A fire at a market in the Daghestani town of Kizilyurt has destroyed 60 stalls, leaving dozens of people without jobs and businesses. The fire broke out on the night of 31 January, and according to official statistics, engulfed an area covering 500 square metres. There were no injuries reported.
Stallholders who lost property in the fire are counting their losses. One stallholder who sold women’s clothing at the market, Khadizhat, claims to have lost property worth almost ₽4 million ($71,000).
‘I found out that the market was burning and came here that night. I thought I might have time to save something, but the firefighters would not let me through. They said everything is already burning, and that it was dangerous to go there’, Khadizhat told OC Media.
The total damages may have amounted to tens of millions of roubles. According to traders, the market’s administration has already announced they will restore the outlets, and in the meantime, the market will be on the territory not affected by the fire.
A source in Daghestani law enforcement told OC Media that the fire safety rules had been broken at the market.
‘Experts are looking into several possible scenarios, including ignition of faulty wiring or an unplugged electrical appliance. The director of the market was repeatedly ordered to eliminate violations of fire safety rules. Now he says he has replaced the wiring in the market. Perhaps this was not enough’, the source said.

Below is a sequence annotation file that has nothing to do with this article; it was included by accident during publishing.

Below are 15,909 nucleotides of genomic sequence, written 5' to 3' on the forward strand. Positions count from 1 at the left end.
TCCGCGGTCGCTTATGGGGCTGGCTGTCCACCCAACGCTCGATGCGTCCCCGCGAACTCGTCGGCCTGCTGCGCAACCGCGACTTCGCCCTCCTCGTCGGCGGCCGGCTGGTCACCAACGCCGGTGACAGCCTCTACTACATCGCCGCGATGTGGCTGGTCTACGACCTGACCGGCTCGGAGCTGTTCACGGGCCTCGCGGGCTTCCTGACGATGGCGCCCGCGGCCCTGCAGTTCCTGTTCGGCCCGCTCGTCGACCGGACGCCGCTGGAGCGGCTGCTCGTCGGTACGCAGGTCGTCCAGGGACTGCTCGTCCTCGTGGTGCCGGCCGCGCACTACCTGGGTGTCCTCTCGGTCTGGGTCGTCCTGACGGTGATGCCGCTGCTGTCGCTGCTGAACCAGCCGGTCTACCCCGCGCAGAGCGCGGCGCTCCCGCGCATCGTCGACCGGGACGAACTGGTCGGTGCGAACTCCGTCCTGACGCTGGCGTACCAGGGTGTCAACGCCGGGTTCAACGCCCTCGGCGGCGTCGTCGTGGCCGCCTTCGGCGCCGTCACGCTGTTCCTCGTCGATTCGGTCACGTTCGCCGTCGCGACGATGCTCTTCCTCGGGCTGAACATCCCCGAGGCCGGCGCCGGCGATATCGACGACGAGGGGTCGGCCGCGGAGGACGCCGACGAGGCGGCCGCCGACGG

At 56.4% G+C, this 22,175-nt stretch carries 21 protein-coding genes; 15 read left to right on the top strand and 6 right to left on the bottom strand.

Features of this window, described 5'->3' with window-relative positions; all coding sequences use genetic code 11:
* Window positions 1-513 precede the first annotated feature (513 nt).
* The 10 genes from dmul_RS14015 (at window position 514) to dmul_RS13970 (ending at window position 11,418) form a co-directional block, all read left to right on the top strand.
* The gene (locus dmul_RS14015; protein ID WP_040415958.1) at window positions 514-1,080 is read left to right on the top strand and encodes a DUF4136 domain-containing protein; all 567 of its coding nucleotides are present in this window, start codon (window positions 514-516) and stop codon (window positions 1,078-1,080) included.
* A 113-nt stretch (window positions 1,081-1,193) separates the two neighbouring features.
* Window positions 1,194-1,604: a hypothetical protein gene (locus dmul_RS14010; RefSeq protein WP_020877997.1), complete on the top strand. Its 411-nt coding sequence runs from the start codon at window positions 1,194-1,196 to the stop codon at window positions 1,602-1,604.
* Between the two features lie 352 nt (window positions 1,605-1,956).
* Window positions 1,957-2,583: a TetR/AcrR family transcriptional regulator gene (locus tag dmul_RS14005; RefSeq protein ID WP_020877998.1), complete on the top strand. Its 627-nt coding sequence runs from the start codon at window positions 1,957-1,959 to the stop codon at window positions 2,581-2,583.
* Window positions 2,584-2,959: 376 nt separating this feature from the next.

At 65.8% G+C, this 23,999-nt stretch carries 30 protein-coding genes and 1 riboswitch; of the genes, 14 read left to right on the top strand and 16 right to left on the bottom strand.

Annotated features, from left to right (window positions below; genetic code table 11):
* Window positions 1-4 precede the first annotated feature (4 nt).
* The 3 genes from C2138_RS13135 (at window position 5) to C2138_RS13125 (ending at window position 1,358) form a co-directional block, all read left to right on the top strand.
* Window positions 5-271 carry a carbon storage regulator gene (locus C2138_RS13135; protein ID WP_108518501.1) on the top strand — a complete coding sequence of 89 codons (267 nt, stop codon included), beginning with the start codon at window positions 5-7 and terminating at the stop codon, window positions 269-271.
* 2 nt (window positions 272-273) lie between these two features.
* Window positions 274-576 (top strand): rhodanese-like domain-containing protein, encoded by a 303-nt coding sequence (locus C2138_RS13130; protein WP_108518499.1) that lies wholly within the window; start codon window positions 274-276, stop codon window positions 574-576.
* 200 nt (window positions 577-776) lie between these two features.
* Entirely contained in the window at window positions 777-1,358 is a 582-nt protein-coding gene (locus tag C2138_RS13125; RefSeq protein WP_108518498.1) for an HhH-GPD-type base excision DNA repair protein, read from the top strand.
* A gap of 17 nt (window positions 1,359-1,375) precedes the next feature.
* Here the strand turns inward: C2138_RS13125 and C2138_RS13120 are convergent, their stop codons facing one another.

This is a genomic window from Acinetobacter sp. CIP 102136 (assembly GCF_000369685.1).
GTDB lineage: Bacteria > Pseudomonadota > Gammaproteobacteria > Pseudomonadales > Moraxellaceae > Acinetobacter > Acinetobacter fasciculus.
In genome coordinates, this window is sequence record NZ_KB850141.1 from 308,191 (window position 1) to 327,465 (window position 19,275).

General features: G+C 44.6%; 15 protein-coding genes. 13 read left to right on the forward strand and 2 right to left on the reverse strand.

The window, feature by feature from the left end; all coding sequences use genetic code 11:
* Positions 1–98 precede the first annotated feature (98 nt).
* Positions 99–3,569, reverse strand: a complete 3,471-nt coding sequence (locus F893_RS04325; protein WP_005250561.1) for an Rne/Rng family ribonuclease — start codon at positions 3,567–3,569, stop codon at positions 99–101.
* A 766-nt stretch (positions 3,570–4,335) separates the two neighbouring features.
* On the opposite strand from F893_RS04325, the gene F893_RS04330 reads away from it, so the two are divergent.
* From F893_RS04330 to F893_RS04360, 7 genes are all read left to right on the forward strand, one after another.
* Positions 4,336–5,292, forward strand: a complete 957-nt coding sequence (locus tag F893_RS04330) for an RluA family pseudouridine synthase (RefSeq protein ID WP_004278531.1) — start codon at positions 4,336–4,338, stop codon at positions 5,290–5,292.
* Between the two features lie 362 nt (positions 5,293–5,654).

In March last year, a large fire hit the Dagelektromash clothing market in Makhachkala. According to official data, 400 stalls were burned down over an area of 1,000 square metres. But stallholders have disputed these figures, claiming 1,460 stalls were destroyed over 17,900 square metres.
An official investigation concluded that faulty wiring was to blame for the fire. But several employees at the market have insisted it was intentionally set on fire, claiming the area near the centre of the city had caught the eye of an official.
Traders at the market have been trying to get compensation from the government for almost a year, and repairs are still ongoing. Around 100 former traders are still unemployed.